The Ancient Diolkos of Corinth, one of the greatest technical works of antiquity, is being restored. Over the last year, the Corinth Ephorate of Antiquities is conducting works of enhancement and protection on the ancient stone paved road on which ships were transported overland from the Corinthian Gulf to the Saronic Gulf and vice versa. Once completed and when allowed by the pandemic situation, the iconic monument will be ready to welcome the general public through on-site tours being planned.
“The Diolkos of Corinth has been recorded in research as the first systematic attempt to transport goods and warships from the Saronic Gulf to the Corinthian Gulf and vice versa, to avoid the approximately 190 miles long circumnavigation of the Peloponnese.The monument’s first excavator, archaeologist Nikolaos Verdelis places its construction either at the end of the 7th c. or the beginning of the 6th c. B.C. The idea of its construction is attributed to the tyrant of Corinth Periandros, whose rule is considered as a period of great economic and artistic prosperity for Corinth “, says archaeologist Georgios Spyropoulos, deputy head of Corinth Ephorate of Antiquities to the AMNA. Mr. Spyropoulos supervises the project that has been included in the Regional Operational Programme “Peloponnese 2014-2020” of the NSRF, implemented by the Corinth Ephorate of Antiquities, the Ephorate of Underwater Antiquities and the Region of the Peloponnese and supervised on behalf of the Corinth Ephorate by Mr Spyropoulos himself, its head Panagiota Kasimi and archaeologist Aglaia Koutrombi. The monument is situated on the boundaries of the municipalities of Corinth and Loutraki-Perachora-Agioi Theodoroi.
With an “S” shaped course and a gradient of no more than 1.5%, the stone paved road had a total length of about 8 km from coast to coast, while its width ranged from between approximately 3.4 m to 6 m. What survives of the road today? “On the road surface, there are two main wheel ruts, about 1.5 m wide, as well as several secondary ones. A total of 1,100 meters have been uncovered and the course of the Diolkos has become known both on the west end, west of the Canal, on the Peloponnese, and at the School of Engineering, on the mainland. There is no evidence today however of its east end on the Saronic side, which written sources place in the area of ancient Schinounta (today’s Kalamaki)”, Mr. Spyropoulos informs us.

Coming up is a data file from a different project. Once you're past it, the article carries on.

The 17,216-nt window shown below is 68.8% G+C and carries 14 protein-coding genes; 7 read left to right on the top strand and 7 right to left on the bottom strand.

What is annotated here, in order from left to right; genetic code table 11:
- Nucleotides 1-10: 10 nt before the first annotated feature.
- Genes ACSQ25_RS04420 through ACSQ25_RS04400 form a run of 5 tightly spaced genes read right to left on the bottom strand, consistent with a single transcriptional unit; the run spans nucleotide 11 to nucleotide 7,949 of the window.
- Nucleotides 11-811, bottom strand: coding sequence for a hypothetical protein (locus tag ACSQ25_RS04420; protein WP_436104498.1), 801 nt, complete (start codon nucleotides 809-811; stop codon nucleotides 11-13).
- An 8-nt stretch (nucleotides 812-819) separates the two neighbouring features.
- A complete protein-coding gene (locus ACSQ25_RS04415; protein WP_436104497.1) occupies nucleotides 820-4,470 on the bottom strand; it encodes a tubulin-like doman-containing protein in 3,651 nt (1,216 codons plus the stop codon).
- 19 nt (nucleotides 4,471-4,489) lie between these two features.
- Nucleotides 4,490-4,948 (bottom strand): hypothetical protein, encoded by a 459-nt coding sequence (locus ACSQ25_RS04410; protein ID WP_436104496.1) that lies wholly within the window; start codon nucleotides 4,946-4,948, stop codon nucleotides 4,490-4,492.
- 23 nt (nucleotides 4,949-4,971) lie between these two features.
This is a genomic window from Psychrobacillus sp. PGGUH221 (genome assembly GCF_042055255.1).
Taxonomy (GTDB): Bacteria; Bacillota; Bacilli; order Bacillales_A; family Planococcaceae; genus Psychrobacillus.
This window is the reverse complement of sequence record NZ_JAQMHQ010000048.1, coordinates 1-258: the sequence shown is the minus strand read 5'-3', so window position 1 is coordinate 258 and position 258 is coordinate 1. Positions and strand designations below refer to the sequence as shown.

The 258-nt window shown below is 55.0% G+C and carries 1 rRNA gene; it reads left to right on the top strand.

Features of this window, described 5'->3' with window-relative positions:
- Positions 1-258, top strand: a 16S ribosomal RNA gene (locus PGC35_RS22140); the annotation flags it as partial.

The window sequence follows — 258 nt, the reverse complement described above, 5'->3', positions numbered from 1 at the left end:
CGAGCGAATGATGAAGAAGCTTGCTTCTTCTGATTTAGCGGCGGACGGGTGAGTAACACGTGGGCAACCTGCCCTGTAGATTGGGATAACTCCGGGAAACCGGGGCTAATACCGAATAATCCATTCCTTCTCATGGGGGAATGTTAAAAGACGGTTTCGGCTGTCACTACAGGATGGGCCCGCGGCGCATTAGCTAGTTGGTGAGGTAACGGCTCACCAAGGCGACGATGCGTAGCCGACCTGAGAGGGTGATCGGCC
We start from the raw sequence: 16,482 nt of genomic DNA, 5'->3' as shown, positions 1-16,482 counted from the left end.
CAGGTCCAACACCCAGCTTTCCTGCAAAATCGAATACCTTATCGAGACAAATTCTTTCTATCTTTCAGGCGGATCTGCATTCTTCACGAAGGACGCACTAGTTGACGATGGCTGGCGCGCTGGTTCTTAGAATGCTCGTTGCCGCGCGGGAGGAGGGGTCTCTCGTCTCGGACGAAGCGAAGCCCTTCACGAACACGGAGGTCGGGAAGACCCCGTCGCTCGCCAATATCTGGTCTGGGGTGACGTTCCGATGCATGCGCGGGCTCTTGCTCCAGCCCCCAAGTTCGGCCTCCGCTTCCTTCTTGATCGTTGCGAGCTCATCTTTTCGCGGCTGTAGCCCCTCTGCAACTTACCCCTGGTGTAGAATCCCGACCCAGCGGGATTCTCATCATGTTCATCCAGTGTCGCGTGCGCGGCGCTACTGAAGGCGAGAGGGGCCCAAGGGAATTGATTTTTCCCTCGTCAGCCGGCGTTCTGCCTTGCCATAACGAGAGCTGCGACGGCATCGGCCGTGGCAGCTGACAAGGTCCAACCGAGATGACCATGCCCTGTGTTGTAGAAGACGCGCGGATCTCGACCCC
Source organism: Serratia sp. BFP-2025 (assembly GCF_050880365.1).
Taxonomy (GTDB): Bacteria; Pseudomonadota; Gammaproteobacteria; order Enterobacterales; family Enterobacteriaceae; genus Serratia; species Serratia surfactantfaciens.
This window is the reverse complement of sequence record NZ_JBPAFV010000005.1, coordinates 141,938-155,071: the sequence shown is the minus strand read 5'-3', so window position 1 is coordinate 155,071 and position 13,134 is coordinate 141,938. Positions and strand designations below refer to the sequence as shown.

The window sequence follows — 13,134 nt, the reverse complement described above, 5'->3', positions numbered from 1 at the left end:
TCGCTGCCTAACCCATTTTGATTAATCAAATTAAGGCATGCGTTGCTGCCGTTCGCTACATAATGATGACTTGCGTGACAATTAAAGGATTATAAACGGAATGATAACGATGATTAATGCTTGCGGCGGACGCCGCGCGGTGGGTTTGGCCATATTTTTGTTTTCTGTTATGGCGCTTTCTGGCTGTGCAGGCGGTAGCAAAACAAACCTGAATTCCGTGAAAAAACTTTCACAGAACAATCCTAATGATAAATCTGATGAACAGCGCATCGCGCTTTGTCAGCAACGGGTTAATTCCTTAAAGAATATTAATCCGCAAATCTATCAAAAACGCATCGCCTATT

The Diolkos, used over many centuries from archaic times to the Roman period, was an innovative and inspiring technical achievement. Its mode of operation proves it: “According to the monument’s first excavator, the ships arrived at the NW end of the Diolkos, in the current location of Poseidonia, Corinth, where there was a paved platform for their towing onto dry land. They were then placed with the help of cranes on wheeled structures pulled along by slaves. In this way the ship was transported from one end of the Corinthian gulf to the Saronic or vice versa. The route was not easy and there was always the risk of derailment due to the bends of the Diolkos. So as to avoid accidents, additional small walls were constructed in hazardous spots such as the one inside today’s School of Engineering “, explains Mr. Spyropoulosto the AMNA.
So was the Diolkos the first known means of wheeled transport in the world? ” The Diolkos was indeed a means of wheeled transport with a specific route. The same function, however, was ensured by the carriage roads, the principles of which precede the Diolkos. What makes the Diolkos important however is that it was made with the aim of swiftly and safely moving ships, meant for sea transport, by land. It was not built in a straight line but followed the terrain so as to save resources and energy. As the Belgian archaeologist Rapsaet points out, the excavated parts of the Diolkos display technical features that make it an admirable work. The precision of its course and its meticulous construction, as well as its relatively long length regarding a permanent facility, suggest an emphasis on a ‘formal’ road network, with obviously important implications for the topography of the time”, notes Mr Spyropoulos.
The ancient work provided resources for Corinth and control of trade and sea routes in both the Ionian (west) and the Aegean (east). At the same time, Corinth had two important, active ports, Lechaio to the west and Kechries to the east, to support this intense commercial activity. “Undoubtedly, the Diolkos played a key part in Corinth’s place as monarch of the seas at the beginning of the Archaic period, regarding its achievements and know-how in shipbuilding and navigation, but also its wealth, famed in antiquity, precisely because of its maritime trading supremacy. I should remind you that the triremes, the most important warships in antiquity, are a Corinthian invention. Thucydides, specifically, also mentions the name of the Corinthian Amenoklis as a builder of triremes”, adds Mr. Spyropoulos to the AMNA.
The restoration and enhancement of the Diolkos includes a set of complex works, earth removal, research and restoration to make the monument easier to interpret, the use of modern means to document its features and making it accessible to the public at large.